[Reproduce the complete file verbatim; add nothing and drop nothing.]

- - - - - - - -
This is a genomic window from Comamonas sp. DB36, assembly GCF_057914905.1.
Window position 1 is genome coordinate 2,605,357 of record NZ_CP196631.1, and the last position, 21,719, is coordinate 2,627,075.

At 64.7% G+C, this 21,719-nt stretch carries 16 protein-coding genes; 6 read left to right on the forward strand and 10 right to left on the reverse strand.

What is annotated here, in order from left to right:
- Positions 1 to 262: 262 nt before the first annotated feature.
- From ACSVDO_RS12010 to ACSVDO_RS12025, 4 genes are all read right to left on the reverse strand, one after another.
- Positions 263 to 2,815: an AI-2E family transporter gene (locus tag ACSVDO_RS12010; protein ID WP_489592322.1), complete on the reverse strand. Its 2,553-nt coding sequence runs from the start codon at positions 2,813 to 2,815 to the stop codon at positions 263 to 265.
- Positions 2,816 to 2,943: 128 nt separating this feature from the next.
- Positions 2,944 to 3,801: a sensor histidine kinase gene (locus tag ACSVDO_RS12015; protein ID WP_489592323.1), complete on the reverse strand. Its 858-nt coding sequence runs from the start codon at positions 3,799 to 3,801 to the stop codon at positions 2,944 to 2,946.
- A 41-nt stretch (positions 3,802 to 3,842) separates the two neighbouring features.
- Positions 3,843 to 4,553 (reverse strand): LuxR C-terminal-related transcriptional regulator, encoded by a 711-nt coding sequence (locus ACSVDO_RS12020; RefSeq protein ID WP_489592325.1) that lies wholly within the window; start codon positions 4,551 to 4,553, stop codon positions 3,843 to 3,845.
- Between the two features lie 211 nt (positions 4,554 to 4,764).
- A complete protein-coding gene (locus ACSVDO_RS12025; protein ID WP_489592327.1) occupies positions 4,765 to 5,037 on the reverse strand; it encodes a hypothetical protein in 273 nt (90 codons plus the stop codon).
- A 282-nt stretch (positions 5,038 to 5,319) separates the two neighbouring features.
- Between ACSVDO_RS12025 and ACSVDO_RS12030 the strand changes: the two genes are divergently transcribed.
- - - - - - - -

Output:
This is a genomic window from Comamonas sp. DB36, assembly GCF_057914905.1.
Window position 1 is genome coordinate 2,605,357 of record NZ_CP196631.1, and the last position, 21,719, is coordinate 2,627,075.

At 64.7% G+C, this 21,719-nt stretch carries 16 protein-coding genes; 6 read left to right on the forward strand and 10 right to left on the reverse strand.

What is annotated here, in order from left to right:
- Positions 1 to 262: 262 nt before the first annotated feature.
- From ACSVDO_RS12010 to ACSVDO_RS12025, 4 genes are all read right to left on the reverse strand, one after another.
- Positions 263 to 2,815: an AI-2E family transporter gene (locus tag ACSVDO_RS12010; protein ID WP_489592322.1), complete on the reverse strand. Its 2,553-nt coding sequence runs from the start codon at positions 2,813 to 2,815 to the stop codon at positions 263 to 265.
- Positions 2,816 to 2,943: 128 nt separating this feature from the next.
- Positions 2,944 to 3,801: a sensor histidine kinase gene (locus tag ACSVDO_RS12015; protein ID WP_489592323.1), complete on the reverse strand. Its 858-nt coding sequence runs from the start codon at positions 3,799 to 3,801 to the stop codon at positions 2,944 to 2,946.
- A 41-nt stretch (positions 3,802 to 3,842) separates the two neighbouring features.
- Positions 3,843 to 4,553 (reverse strand): LuxR C-terminal-related transcriptional regulator, encoded by a 711-nt coding sequence (locus ACSVDO_RS12020; RefSeq protein ID WP_489592325.1) that lies wholly within the window; start codon positions 4,551 to 4,553, stop codon positions 3,843 to 3,845.
- Between the two features lie 211 nt (positions 4,554 to 4,764).
- A complete protein-coding gene (locus ACSVDO_RS12025; protein ID WP_489592327.1) occupies positions 4,765 to 5,037 on the reverse strand; it encodes a hypothetical protein in 273 nt (90 codons plus the stop codon).
- A 282-nt stretch (positions 5,038 to 5,319) separates the two neighbouring features.
- Between ACSVDO_RS12025 and ACSVDO_RS12030 the strand changes: the two genes are divergently transcribed.